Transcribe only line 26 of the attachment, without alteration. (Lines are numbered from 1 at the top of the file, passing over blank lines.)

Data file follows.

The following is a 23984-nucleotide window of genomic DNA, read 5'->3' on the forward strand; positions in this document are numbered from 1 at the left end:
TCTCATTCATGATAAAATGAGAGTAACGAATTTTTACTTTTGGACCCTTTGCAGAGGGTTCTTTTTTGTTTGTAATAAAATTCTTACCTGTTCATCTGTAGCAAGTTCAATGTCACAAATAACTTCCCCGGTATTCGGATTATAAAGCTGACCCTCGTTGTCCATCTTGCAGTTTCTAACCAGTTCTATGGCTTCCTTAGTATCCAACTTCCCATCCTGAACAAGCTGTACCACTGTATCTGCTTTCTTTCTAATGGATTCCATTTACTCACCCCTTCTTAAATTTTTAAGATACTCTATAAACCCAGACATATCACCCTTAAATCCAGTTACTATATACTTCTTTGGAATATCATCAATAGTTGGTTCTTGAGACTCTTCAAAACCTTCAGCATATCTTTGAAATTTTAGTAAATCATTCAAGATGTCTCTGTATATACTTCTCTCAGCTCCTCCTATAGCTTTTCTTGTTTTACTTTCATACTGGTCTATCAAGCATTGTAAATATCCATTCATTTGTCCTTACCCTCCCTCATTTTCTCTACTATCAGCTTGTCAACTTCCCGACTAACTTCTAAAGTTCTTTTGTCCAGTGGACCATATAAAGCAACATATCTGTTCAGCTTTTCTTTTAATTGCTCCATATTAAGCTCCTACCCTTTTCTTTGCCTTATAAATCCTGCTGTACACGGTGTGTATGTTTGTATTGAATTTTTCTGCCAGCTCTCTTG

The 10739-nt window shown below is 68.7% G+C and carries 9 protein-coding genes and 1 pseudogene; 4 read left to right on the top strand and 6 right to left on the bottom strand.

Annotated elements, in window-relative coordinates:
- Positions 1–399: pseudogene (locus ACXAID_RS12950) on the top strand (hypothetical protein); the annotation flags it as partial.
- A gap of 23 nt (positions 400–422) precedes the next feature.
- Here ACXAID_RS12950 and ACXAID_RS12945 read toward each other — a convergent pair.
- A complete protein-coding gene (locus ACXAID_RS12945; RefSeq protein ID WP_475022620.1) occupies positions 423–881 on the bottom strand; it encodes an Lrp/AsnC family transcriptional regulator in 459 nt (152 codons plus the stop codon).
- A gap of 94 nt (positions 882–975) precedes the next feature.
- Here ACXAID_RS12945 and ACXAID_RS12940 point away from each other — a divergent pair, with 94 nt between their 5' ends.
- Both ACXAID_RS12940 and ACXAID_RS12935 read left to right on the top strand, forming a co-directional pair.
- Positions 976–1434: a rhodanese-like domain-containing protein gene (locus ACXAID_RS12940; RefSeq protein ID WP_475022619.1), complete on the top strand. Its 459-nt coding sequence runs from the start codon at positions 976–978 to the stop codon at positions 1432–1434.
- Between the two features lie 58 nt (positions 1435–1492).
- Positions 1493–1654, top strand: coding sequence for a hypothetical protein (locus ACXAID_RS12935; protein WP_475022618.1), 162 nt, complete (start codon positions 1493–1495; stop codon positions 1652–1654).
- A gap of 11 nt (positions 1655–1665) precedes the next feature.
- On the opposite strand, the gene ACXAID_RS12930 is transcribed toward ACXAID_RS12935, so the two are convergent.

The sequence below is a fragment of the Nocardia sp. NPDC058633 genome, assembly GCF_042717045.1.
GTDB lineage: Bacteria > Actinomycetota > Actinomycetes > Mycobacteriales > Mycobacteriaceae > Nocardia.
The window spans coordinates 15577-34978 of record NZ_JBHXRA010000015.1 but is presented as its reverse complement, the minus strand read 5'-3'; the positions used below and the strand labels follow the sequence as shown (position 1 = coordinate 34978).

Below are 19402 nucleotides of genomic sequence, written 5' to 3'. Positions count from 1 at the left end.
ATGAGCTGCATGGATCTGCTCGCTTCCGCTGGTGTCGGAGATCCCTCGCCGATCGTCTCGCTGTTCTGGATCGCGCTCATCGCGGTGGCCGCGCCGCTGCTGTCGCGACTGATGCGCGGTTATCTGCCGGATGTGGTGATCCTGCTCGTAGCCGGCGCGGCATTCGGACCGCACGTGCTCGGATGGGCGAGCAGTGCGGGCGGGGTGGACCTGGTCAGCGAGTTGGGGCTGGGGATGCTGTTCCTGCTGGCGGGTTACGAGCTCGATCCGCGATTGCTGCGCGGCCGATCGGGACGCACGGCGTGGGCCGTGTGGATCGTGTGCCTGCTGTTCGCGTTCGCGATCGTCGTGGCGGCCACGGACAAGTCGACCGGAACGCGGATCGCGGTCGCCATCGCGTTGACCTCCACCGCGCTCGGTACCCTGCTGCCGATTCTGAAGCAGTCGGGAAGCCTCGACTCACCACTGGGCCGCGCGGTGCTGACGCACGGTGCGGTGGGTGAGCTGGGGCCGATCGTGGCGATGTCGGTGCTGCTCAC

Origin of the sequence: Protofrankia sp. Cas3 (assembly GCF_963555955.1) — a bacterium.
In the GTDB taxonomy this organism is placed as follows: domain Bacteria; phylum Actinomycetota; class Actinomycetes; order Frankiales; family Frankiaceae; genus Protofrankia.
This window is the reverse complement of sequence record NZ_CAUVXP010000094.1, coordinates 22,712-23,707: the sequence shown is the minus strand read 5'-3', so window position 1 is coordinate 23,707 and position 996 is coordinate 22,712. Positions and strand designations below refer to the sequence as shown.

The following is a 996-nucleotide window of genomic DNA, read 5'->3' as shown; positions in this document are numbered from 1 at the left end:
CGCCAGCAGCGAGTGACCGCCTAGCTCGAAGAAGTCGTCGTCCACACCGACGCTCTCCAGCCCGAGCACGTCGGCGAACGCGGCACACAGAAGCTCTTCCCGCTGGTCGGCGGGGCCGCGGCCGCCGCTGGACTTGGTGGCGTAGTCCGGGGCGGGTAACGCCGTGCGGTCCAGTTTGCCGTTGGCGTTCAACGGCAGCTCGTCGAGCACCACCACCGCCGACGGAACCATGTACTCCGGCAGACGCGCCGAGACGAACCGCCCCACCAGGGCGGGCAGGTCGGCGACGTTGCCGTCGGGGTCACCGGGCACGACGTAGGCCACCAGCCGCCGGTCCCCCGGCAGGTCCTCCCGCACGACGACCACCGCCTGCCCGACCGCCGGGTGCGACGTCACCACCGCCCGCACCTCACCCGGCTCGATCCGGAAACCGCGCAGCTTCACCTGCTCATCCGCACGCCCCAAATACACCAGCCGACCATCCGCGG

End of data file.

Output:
CGCCAGCAGCGAGTGACCGCCTAGCTCGAAGAAGTCGTCGTCCACACCGACGCTCTCCAGCCCGAGCACGTCGGCGAACGCGGCACACAGAAGCTCTTCCCGCTGGTCGGCGGGGCCGCGGCCGCCGCTGGACTTGGTGGCGTAGTCCGGGGCGGGTAACGCCGTGCGGTCCAGTTTGCCGTTGGCGTTCAACGGCAGCTCGTCGAGCACCACCACCGCCGACGGAACCATGTACTCCGGCAGACGCGCCGAGACGAACCGCCCCACCAGGGCGGGCAGGTCGGCGACGTTGCCGTCGGGGTCACCGGGCACGACGTAGGCCACCAGCCGCCGGTCCCCCGGCAGGTCCTCCCGCACGACGACCACCGCCTGCCCGACCGCCGGGTGCGACGTCACCACCGCCCGCACCTCACCCGGCTCGATCCGGAAACCGCGCAGCTTCACCTGCTCATCCGCACGCCCCAAATACACCAGCCGACCATCCGCGG